Author(s): Giblin FJ, McCready JP
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Abstract Mechanisms by which the lens protects against H2O2 are believed to include the metabolism of glutathione (GSH). In the present study, rabbit lenses were exposed to constant concentrations of H2O2 (0.01 to 0.1 mM) that were maintained in culture media with the use of a peristaltic pump. The rate at which H2O2 entered the lens was proportional to its concentration in the medium and reached 2.6 mumol H2O2/lens/3 hr at 0.1 mM H2O2. Up to 0.06 mM H2O2, a concentration that approximates that present in normal rabbit aqueous humor, the activity of the hexose monophosphate shunt (HMPS) increased linearly with no significant decrease in the concentration of lens GSH. However, at 0.1 mM H2O2, there was indication of oxidative damage to the lens as shown by a sharp decrease in HMPS activity and a coincident drop in the concentration of GSH. Pretreatment of lenses with 1,3-bis(2-chloroethyl)-1-nitrosourea (BCNU), an inhibitor of glutathione reductase (GR), blocked the normal threefold stimulation of HMPS activity occurring in the presence of 0.06 mM H2O2 and resulted in accumulation of oxidized GSH. This result demonstrated the inability of H2O2 to react directly with NADPH in the lens. BCNU was shown not to affect the potential of the HMPS to respond to compounds other than H2O2 since it did not alter methylene blue-stimulation of HMPS activity. The study supports the hypothesis that detoxification of H2O2 in the aqueous humor is linked to the metabolism of GSH in the lens and demonstrates that lenses with impaired GR activity are more susceptible to oxidative damage by peroxide.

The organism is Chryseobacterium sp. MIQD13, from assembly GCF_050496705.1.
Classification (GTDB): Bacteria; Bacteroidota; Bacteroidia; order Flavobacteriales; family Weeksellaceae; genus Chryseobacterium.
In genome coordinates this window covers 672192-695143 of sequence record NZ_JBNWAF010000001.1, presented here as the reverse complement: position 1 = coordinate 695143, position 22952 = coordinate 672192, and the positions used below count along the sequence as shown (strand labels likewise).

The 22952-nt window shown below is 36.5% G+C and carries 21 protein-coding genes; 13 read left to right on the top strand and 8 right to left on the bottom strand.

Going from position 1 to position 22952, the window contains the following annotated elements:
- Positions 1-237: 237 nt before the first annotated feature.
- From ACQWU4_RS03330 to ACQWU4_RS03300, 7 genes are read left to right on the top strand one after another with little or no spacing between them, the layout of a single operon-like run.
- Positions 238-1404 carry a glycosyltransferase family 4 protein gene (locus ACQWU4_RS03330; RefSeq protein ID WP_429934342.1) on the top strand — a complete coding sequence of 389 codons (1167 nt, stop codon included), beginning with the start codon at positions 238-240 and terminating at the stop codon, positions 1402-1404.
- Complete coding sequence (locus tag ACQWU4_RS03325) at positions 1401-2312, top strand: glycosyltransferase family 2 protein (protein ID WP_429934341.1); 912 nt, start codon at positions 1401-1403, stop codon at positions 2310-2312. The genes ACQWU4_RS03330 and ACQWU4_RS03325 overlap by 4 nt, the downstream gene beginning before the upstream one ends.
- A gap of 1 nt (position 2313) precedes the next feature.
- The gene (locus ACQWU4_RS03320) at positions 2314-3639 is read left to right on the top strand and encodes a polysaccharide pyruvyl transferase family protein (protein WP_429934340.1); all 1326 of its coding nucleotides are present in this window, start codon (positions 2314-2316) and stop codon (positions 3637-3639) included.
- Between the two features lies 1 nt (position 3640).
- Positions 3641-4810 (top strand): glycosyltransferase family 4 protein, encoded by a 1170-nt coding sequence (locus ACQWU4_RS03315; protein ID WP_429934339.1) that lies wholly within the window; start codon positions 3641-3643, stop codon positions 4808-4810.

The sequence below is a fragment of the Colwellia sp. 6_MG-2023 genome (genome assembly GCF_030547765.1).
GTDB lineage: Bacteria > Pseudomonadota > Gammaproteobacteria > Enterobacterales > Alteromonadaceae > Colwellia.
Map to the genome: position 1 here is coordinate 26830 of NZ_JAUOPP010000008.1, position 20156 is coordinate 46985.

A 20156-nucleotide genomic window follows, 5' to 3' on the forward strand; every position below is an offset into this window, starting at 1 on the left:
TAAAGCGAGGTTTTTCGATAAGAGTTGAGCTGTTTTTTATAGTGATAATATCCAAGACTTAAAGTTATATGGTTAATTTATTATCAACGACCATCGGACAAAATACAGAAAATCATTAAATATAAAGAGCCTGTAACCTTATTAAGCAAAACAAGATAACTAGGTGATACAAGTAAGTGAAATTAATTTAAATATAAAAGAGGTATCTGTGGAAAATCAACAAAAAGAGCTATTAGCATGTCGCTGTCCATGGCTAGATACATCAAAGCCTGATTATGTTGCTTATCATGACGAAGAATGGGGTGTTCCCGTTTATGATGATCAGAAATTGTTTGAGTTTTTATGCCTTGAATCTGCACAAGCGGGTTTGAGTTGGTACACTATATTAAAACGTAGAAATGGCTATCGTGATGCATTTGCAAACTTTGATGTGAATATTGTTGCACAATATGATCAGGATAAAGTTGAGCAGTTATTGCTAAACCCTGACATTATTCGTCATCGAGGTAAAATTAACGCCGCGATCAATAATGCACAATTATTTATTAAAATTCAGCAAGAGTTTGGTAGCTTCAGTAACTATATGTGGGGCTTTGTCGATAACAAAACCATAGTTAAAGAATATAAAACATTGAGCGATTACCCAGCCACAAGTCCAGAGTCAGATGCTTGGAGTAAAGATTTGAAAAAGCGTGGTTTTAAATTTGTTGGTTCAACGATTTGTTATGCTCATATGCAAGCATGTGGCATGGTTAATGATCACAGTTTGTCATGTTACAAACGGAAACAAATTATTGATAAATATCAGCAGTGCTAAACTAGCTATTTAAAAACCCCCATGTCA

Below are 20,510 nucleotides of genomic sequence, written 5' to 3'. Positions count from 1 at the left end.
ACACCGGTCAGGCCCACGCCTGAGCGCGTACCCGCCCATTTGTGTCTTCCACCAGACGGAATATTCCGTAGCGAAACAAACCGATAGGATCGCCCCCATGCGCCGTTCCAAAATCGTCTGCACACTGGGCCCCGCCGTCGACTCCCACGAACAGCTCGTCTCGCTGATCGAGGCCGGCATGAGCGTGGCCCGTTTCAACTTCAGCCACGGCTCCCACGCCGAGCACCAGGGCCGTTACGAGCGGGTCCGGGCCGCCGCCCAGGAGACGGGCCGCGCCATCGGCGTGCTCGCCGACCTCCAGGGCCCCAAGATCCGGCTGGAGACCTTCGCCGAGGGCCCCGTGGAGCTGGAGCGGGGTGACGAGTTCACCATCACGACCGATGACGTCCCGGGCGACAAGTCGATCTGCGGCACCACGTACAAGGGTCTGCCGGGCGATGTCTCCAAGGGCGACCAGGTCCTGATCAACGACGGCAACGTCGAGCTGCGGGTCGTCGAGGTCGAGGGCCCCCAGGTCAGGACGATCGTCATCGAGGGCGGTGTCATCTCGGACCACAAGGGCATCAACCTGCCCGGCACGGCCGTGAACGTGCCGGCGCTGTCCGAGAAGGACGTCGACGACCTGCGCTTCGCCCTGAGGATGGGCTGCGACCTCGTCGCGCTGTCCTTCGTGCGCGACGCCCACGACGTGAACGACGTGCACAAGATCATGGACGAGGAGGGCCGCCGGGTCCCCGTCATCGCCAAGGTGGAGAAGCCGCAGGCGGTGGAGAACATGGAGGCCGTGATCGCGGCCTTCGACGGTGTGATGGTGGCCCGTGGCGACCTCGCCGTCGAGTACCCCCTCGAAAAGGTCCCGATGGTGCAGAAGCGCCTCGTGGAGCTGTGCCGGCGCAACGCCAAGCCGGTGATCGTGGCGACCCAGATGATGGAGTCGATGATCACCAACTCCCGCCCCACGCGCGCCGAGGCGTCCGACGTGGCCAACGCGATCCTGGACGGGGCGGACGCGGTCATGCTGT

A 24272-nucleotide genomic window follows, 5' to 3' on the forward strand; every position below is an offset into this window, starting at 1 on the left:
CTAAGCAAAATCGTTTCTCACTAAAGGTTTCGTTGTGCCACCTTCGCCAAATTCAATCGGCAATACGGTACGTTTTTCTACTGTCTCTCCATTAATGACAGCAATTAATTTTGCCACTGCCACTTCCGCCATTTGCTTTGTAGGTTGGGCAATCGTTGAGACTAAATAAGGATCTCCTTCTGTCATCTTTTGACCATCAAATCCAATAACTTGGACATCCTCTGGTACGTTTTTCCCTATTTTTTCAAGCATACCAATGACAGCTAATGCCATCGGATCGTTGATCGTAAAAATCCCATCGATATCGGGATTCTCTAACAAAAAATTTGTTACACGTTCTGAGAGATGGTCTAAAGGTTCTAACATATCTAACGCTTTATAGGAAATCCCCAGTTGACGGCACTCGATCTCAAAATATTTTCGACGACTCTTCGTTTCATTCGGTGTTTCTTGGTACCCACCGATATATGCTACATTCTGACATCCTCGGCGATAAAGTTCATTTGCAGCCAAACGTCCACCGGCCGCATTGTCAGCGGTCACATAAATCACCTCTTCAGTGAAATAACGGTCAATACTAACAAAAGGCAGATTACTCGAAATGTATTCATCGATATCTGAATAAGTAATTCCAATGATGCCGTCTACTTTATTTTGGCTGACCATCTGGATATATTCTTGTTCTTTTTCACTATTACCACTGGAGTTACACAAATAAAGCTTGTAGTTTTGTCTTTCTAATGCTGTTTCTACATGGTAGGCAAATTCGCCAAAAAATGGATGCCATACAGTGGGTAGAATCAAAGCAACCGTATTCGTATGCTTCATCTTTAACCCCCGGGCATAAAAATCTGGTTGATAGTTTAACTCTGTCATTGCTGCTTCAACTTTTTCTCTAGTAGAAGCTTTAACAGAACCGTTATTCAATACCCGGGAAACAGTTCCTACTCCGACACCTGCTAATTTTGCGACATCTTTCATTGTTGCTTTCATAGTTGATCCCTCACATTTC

This article was published in Invest Ophthalmol Vis Sci
and referenced in Metabolomics:Open Access